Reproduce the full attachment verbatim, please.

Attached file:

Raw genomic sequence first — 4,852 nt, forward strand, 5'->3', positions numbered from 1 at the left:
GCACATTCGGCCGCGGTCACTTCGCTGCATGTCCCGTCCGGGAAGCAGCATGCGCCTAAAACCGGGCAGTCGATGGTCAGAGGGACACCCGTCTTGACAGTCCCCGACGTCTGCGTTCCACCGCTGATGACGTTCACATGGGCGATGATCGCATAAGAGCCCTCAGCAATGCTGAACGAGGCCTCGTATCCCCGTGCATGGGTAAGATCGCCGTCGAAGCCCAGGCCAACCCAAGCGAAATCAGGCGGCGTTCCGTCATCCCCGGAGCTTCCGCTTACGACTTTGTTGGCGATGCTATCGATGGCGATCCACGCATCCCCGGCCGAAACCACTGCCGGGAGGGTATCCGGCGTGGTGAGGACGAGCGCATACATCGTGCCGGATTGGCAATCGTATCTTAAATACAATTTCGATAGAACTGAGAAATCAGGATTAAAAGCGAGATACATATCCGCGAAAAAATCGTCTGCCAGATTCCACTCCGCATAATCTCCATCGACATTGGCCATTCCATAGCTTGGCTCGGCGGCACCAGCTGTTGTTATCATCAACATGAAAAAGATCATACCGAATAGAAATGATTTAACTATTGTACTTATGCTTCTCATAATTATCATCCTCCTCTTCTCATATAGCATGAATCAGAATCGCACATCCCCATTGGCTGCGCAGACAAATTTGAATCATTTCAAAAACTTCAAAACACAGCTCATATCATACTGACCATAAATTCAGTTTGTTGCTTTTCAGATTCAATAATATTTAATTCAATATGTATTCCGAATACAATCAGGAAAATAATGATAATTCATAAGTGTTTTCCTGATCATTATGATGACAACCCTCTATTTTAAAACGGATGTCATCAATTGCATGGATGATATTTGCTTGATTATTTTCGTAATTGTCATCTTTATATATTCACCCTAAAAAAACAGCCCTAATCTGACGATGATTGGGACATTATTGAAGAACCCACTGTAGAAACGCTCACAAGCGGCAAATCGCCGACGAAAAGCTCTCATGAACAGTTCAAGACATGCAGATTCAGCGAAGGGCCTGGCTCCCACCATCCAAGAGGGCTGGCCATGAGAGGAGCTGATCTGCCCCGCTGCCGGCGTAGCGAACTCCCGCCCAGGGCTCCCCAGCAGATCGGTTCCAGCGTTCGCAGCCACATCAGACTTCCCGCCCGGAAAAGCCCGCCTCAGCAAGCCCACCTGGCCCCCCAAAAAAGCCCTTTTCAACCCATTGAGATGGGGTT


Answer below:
Raw genomic sequence first — 4,852 nt, forward strand, 5'->3', positions numbered from 1 at the left:
GCACATTCGGCCGCGGTCACTTCGCTGCATGTCCCGTCCGGGAAGCAGCATGCGCCTAAAACCGGGCAGTCGATGGTCAGAGGGACACCCGTCTTGACAGTCCCCGACGTCTGCGTTCCACCGCTGATGACGTTCACATGGGCGATGATCGCATAAGAGCCCTCAGCAATGCTGAACGAGGCCTCGTATCCCCGTGCATGGGTAAGATCGCCGTCGAAGCCCAGGCCAACCCAAGCGAAATCAGGCGGCGTTCCGTCATCCCCGGAGCTTCCGCTTACGACTTTGTTGGCGATGCTATCGATGGCGATCCACGCATCCCCGGCCGAAACCACTGCCGGGAGGGTATCCGGCGTGGTGAGGACGAGCGCATACATCGTGCCGGATTGGCAATCGTATCTTAAATACAATTTCGATAGAACTGAGAAATCAGGATTAAAAGCGAGATACATATCCGCGAAAAAATCGTCTGCCAGATTCCACTCCGCATAATCTCCATCGACATTGGCCATTCCATAGCTTGGCTCGGCGGCACCAGCTGTTGTTATCATCAACATGAAAAAGATCATACCGAATAGAAATGATTTAACTATTGTACTTATGCTTCTCATAATTATCATCCTCCTCTTCTCATATAGCATGAATCAGAATCGCACATCCCCATTGGCTGCGCAGACAAATTTGAATCATTTCAAAAACTTCAAAACACAGCTCATATCATACTGACCATAAATTCAGTTTGTTGCTTTTCAGATTCAATAATATTTAATTCAATATGTATTCCGAATACAATCAGGAAAATAATGATAATTCATAAGTGTTTTCCTGATCATTATGATGACAACCCTCTATTTTAAAACGGATGTCATCAATTGCATGGATGATATTTGCTTGATTATTTTCGTAATTGTCATCTTTATATATTCACCCTAAAAAAACAGCCCTAATCTGACGATGATTGGGACATTATTGAAGAACCCACTGTAGAAACGCTCACAAGCGGCAAATCGCCGACGAAAAGCTCTCATGAACAGTTCAAGACATGCAGATTCAGCGAAGGGCCTGGCTCCCACCATCCAAGAGGGCTGGCCATGAGAGGAGCTGATCTGCCCCGCTGCCGGCGTAGCGAACTCCCGCCCAGGGCTCCCCAGCAGATCGGTTCCAGCGTTCGCAGCCACATCAGACTTCCCGCCCGGAAAAGCCCGCCTCAGCAAGCCCACCTGGCCCCCCAAAAAAGCCCTTTTCAACCCATTGAGATGGGGTT